comScore David Oyelowo Talks Selma Snub & Race In Hollywood | The Mary Sue
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Selma Star David Oyelowo Drops Lots Of Truth Bombs About Race In Hollywood

David Oyelowo

This year’s Oscar nominations are a crying shame. I won’t knock the Boyhoods or the Birdmans, but it’s been pretty clear from the get-go that Academy voters (those overwhelmingly old, white, and dudely folks who make these decisions) missed some things. From an actor’s pool that’s so white it’s actually (horrifically) impressive, to the shut-out of female stories from Best Picture and Selma‘s Ava DuVernay and David Oyelowo from their respective (and very much earned) Best Director and Best Actor nods, this year’s nominations said a lot about Hollywood’s priorities and inclinations. It’s something Jessica Chastain made note of in her comments about awards season’s faults being a symptom of Hollywood’s larger issue, and it’s something Oyelowo has also been discussing a lot lately.

Last year’s victory for 12 Years A Slave has been heralded as a win for diversity, and in many ways it was. But it’s also important to note where 12 Years (which is exquisitely made, mind you) falls in the context — as another example in Hollywood’s history of rewarding black actors for playing slaves, maids, butlers, and characters whose lives are wrapped up in poverty and abuse. Think Precious. As Oyelowo said in an appearance this weekend at the Santa Barbara International Film Festival when asked about his snub:

No, look, historically — this is truly my feeling; I felt this before the situation we’re talking about and I feel it now — generally speaking, we, as black people, have been celebrated more for when we are subservient, when we are not being leaders or kings or being at the center of our own narrative.

And the films like 12 Years and The Butler and, yes, even The Help do help get more films about the historical black experience get made. As Oyelowo continued:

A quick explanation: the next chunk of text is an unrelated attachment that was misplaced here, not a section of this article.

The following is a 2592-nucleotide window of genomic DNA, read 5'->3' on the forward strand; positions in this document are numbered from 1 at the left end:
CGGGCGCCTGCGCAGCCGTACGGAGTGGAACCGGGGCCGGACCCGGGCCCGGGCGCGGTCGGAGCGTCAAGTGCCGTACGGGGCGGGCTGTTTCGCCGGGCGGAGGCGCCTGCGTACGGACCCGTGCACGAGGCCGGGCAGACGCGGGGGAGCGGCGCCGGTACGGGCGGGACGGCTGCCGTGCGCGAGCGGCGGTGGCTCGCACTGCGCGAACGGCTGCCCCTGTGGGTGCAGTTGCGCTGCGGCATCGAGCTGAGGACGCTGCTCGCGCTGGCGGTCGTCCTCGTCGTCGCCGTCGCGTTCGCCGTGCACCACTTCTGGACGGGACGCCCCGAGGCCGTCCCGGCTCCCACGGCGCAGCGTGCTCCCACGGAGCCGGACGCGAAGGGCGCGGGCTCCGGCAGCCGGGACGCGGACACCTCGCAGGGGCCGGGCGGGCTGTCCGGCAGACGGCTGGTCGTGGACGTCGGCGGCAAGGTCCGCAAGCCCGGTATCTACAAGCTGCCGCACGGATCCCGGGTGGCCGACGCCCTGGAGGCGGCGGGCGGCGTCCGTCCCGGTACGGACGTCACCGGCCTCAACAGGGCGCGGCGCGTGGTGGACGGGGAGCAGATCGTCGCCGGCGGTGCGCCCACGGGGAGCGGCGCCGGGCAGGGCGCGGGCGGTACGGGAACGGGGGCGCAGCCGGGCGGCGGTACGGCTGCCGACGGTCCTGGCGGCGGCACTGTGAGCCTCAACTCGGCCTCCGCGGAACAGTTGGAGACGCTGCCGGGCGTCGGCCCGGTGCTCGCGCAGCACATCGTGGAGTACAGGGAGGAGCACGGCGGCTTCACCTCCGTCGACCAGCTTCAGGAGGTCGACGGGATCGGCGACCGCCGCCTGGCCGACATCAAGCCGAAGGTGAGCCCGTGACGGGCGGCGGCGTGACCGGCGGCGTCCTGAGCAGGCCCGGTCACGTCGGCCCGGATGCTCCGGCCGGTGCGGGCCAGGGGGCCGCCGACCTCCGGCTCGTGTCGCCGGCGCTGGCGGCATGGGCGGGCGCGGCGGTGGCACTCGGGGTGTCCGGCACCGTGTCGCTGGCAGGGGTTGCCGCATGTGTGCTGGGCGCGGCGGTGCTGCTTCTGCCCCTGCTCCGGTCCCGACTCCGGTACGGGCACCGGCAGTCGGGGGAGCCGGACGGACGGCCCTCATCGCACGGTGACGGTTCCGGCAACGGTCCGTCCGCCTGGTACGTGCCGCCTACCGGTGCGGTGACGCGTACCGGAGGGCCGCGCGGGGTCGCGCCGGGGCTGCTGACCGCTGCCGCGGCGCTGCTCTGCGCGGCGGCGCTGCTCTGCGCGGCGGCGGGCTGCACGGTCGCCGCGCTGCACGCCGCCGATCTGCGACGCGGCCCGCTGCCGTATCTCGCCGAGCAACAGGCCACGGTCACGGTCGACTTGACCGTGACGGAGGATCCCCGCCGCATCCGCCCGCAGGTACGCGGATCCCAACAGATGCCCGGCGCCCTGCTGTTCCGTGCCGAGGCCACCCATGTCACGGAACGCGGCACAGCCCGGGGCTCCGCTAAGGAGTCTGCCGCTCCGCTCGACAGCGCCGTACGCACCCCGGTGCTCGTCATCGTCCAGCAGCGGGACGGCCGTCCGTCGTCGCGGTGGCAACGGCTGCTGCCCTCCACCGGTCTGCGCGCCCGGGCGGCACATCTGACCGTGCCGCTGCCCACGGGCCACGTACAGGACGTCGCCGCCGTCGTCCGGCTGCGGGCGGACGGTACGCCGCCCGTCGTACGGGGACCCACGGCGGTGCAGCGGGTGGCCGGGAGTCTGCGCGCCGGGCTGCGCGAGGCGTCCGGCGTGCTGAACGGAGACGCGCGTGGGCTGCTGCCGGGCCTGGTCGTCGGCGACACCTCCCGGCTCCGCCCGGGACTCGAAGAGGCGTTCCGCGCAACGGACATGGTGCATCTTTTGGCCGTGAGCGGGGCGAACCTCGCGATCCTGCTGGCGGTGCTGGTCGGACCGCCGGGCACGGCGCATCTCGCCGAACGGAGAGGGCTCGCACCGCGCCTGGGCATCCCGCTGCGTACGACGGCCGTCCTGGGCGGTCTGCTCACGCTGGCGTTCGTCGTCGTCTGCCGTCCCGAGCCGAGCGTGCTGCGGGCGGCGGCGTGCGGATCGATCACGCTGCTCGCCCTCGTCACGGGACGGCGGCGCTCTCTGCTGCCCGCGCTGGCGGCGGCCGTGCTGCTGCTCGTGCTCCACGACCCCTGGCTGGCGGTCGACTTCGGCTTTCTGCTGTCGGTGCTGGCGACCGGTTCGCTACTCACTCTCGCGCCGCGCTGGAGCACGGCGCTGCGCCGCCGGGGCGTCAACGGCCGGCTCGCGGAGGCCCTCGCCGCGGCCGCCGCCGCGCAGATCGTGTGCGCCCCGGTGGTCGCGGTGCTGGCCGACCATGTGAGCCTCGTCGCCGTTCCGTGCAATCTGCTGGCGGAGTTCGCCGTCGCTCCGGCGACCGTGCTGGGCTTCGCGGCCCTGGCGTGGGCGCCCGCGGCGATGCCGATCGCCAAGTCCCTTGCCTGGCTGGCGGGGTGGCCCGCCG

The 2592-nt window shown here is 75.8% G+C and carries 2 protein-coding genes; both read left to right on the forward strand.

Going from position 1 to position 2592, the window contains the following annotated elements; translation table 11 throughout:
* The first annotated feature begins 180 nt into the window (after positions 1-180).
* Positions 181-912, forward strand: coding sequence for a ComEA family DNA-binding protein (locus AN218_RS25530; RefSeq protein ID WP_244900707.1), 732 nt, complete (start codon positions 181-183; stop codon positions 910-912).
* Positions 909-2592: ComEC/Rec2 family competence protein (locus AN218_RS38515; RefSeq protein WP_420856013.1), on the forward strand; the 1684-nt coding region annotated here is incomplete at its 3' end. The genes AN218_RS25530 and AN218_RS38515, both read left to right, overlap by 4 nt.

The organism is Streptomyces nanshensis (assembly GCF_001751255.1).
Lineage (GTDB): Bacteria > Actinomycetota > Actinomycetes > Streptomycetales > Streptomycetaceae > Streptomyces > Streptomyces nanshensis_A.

I know for a fact that Selma got greenlit after both [12 Years and ThButler] almost $200 million each. I know that because Paramount said to us, ‘Well, that means that Selma will probably make around $98 million, so let’s make it! [The film has grossed nearly $44 million so far.] And God bless them for doing it — I love you Paramount, I love you, I love you. But that’s just the truth of the matter, is that up until now it’s been so hard to get these films made, but now they’re doing well internationally and critically and otherwise.

I’d say this is true, and in no way am I arguing for a world in which 12 Years isn’t made or isn’t recognized as the piece of crucial art that it is. But it also paints a bit of a picture when all of the (amazing) performances of black actors as slaves get nominated and the (also amazing) performance of a black actor as one of history’s greatest leaders does not. And it paints a picture that the films that are getting made, seen, and critically recognized about the “black experience” are still largely pulling from the same handful of tropes and eras. From The Hollywood Reporter:

As evidence, Oyelowo argued that “Denzel Washington should have won for playing Malcolm X” and that Sidney Poitier should have won his Oscar for In the Heat of the Night rather than Lilies of the Field. “So this bears out what I’m saying,” the actor continued, “which is we’ve just got to come to the point whereby there isn’t a self-fulfilling prophecy — a notion of who black people are — that feeds into what we are celebrated as, not just in the Academy, but in life generally. We have been slaves, we have been domestic servants, we have been criminals, we have been all of those things. But we have been leaders, we have been kings, we have been those who changed the world.” The audience responded with applause.